Geographic Region: West Asia
Country of origin: Iran
SvH No.: 321.321
Related Web Sites:
While the name of the setar literally means three strings, the instrument has actually had four strings since the mid 19th century. The resonator of the setar pictured above is constructed from strips of mulberry, although some setar bodies are carved from a single piece of wood. It is a light and delicate instrument. There are usually about 25 movable frets tied around the neck. The strings are steel.
Tuning and technique
The strings are usually tuned c-c'-g-c'. The strings are strummed by the index finger of the right hand, without the aid of a plectrum.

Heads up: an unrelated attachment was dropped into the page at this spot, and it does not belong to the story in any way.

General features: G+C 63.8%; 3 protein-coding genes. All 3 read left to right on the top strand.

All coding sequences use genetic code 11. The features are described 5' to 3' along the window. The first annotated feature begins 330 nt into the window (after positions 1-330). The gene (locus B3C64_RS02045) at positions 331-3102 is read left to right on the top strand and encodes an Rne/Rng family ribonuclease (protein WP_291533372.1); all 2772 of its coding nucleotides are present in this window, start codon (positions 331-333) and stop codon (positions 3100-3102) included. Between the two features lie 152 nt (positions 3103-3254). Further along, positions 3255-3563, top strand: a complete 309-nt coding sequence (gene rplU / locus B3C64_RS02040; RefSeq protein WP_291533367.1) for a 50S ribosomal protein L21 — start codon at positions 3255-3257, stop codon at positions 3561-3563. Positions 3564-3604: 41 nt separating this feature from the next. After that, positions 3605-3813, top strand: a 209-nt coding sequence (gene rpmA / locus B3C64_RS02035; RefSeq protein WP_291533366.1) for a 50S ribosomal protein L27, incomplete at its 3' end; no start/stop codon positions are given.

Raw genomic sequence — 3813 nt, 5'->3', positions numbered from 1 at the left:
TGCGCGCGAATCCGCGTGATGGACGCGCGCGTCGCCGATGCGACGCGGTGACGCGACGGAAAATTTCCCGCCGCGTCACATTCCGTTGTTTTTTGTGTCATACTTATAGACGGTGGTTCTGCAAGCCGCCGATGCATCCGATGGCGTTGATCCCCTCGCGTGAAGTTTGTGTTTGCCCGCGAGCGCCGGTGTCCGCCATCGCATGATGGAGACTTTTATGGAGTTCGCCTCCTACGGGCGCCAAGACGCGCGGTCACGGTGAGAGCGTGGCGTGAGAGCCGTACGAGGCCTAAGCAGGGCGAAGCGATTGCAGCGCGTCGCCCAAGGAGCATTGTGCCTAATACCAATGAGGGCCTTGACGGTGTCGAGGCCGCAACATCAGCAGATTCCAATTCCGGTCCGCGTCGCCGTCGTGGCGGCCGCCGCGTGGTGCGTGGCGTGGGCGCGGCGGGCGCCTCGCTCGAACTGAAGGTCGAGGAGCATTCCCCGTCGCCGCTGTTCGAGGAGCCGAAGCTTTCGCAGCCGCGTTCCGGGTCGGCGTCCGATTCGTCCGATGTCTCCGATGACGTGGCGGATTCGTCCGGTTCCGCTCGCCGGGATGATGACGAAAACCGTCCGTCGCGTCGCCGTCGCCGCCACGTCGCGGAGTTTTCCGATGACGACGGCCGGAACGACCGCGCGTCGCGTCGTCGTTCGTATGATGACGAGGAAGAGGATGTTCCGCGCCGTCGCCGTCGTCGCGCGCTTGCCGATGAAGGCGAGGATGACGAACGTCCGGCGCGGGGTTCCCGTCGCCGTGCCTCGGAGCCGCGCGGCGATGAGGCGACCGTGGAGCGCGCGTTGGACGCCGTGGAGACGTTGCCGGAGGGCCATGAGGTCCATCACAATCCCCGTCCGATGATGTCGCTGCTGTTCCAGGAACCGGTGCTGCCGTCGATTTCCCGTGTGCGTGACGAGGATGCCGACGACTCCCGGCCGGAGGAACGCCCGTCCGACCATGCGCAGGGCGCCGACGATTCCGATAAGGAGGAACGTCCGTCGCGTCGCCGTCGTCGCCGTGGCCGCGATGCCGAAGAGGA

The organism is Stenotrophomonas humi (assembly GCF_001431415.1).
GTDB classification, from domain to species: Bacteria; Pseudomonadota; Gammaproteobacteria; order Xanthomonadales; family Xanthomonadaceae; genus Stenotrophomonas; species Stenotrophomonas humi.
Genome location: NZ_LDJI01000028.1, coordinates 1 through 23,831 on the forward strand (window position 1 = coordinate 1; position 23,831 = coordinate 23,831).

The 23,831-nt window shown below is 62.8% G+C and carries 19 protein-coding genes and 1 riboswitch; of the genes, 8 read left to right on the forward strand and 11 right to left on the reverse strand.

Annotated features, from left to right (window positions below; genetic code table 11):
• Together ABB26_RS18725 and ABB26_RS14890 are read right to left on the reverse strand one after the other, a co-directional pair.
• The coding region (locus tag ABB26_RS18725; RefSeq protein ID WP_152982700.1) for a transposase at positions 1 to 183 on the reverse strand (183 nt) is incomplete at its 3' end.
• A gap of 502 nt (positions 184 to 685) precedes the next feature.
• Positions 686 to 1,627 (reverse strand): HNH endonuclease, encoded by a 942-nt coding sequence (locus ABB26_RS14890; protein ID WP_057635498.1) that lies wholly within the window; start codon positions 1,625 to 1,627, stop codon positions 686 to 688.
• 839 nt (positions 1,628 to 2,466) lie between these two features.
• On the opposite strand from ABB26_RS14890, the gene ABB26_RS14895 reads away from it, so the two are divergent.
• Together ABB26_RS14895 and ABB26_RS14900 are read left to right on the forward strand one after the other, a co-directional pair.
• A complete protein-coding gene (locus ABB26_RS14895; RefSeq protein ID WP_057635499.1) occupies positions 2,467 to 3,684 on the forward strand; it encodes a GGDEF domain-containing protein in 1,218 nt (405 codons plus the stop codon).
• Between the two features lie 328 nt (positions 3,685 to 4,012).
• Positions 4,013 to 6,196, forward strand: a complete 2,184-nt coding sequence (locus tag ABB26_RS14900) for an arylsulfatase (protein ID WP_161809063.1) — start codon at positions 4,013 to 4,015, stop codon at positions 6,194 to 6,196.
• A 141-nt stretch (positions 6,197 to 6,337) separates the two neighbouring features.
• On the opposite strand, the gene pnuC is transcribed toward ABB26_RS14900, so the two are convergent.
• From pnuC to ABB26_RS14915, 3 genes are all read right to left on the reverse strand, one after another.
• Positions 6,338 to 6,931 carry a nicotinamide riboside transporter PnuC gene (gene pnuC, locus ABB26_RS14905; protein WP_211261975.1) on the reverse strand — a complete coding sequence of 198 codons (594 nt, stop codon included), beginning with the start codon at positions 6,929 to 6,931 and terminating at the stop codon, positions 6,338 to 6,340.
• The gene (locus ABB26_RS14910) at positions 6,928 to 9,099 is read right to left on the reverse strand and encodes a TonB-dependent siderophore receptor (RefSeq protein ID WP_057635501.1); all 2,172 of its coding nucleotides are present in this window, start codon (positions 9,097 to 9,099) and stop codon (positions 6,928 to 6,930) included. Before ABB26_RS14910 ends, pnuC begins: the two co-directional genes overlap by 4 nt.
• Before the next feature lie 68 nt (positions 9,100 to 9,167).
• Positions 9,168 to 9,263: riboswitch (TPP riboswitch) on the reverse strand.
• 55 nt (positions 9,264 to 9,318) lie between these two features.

History and context
The setar is most often played as a solo instrument, or accompanies voice, in the art music of Iran.
Jean During and Alastair Dick. "Setār." In Grove Music Online. Oxford Music Online, http://www.oxfordmusiconline.com/subscriber/article/grove/music/46904 (accessed May 20, 2010).
Last Modified: 03-Jun-2010TOP